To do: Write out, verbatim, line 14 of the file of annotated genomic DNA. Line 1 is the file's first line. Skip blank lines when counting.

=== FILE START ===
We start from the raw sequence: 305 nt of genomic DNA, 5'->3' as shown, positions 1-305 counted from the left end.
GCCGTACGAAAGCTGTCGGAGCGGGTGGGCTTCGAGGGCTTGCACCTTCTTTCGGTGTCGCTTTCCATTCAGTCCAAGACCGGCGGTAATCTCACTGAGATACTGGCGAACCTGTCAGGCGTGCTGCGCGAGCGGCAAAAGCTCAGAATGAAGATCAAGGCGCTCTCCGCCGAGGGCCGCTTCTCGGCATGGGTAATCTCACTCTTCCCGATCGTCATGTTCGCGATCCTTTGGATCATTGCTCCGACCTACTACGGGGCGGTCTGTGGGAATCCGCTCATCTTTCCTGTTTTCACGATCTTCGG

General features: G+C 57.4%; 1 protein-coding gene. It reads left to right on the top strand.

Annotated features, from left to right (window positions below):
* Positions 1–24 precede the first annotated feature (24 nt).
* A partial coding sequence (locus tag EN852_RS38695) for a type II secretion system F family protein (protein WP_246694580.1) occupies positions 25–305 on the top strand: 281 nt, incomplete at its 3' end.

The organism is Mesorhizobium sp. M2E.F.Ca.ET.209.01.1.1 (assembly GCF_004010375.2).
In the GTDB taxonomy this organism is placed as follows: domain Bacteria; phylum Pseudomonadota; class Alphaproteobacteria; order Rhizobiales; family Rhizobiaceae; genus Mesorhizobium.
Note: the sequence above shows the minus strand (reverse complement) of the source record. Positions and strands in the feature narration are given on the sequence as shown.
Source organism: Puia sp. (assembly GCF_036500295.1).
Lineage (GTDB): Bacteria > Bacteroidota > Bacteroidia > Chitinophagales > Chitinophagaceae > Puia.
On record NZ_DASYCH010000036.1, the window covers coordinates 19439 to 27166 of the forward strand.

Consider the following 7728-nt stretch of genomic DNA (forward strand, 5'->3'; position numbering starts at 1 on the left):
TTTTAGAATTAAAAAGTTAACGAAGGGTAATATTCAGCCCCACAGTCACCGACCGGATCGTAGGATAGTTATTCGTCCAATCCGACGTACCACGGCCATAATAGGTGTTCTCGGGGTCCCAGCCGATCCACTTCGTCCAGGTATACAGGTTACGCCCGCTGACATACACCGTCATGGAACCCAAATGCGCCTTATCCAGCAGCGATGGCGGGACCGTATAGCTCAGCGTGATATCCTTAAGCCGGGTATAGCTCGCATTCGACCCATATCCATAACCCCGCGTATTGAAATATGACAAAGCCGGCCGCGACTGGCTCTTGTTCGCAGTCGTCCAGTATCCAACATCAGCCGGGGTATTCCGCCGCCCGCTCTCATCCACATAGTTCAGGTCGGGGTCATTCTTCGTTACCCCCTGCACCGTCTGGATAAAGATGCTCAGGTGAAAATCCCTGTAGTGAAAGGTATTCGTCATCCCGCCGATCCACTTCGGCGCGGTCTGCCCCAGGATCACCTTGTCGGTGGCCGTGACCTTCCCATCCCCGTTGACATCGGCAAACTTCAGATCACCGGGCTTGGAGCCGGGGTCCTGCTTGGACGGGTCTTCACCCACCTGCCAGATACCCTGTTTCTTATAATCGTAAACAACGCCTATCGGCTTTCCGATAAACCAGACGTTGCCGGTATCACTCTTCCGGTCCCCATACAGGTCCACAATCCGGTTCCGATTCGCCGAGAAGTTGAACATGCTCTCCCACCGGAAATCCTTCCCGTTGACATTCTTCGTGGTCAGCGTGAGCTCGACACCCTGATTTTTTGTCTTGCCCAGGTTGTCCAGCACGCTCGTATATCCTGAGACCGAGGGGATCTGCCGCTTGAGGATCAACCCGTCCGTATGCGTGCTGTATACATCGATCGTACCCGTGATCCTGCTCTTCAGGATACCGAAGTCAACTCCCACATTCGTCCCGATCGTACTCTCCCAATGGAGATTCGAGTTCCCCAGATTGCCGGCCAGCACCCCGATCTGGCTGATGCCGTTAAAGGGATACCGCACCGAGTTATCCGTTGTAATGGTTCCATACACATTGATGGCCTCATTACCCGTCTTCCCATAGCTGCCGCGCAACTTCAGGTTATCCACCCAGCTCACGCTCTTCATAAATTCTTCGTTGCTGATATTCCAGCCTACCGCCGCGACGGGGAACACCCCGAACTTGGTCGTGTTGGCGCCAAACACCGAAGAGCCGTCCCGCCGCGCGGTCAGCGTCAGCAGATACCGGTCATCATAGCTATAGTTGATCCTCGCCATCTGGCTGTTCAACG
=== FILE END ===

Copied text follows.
TTTTAGAATTAAAAAGTTAACGAAGGGTAATATTCAGCCCCACAGTCACCGACCGGATCGTAGGATAGTTATTCGTCCAATCCGACGTACCACGGCCATAATAGGTGTTCTCGGGGTCCCAGCCGATCCACTTCGTCCAGGTATACAGGTTACGCCCGCTGACATACACCGTCATGGAACCCAAATGCGCCTTATCCAGCAGCGATGGCGGGACCGTATAGCTCAGCGTGATATCCTTAAGCCGGGTATAGCTCGCATTCGACCCATATCCATAACCCCGCGTATTGAAATATGACAAAGCCGGCCGCGACTGGCTCTTGTTCGCAGTCGTCCAGTATCCAACATCAGCCGGGGTATTCCGCCGCCCGCTCTCATCCACATAGTTCAGGTCGGGGTCATTCTTCGTTACCCCCTGCACCGTCTGGATAAAGATGCTCAGGTGAAAATCCCTGTAGTGAAAGGTATTCGTCATCCCGCCGATCCACTTCGGCGCGGTCTGCCCCAGGATCACCTTGTCGGTGGCCGTGACCTTCCCATCCCCGTTGACATCGGCAAACTTCAGATCACCGGGCTTGGAGCCGGGGTCCTGCTTGGACGGGTCTTCACCCACCTGCCAGATACCCTGTTTCTTATAATCGTAAACAACGCCTATCGGCTTTCCGATAAACCAGACGTTGCCGGTATCACTCTTCCGGTCCCCATACAGGTCCACAATCCGGTTCCGATTCGCCGAGAAGTTGAACATGCTCTCCCACCGGAAATCCTTCCCGTTGACATTCTTCGTGGTCAGCGTGAGCTCGACACCCTGATTTTTTGTCTTGCCCAGGTTGTCCAGCACGCTCGTATATCCTGAGACCGAGGGGATCTGCCGCTTGAGGATCAACCCGTCCGTATGCGTGCTGTATACATCGATCGTACCCGTGATCCTGCTCTTCAGGATACCGAAGTCAACTCCCACATTCGTCCCGATCGTACTCTCCCAATGGAGATTCGAGTTCCCCAGATTGCCGGCCAGCACCCCGATCTGGCTGATGCCGTTAAAGGGATACCGCACCGAGTTATCCGTTGTAATGGTTCCATACACATTGATGGCCTCATTACCCGTCTTCCCATAGCTGCCGCGCAACTTCAGGTTATCCACCCAGCTCACGCTCTTCATAAATTCTTCGTTGCTGATATTCCAGCCTACCGCCGCGACGGGGAACACCCCGAACTTGGTCGTGTTGGCGCCAAACACCGAAGAGCCGTCCCGCCGCGCGGTCAGCGTCAGCAGATACCGGTCATCATAGCTATAGTTGATCCTCGCCATCTGGCTGTTCAACG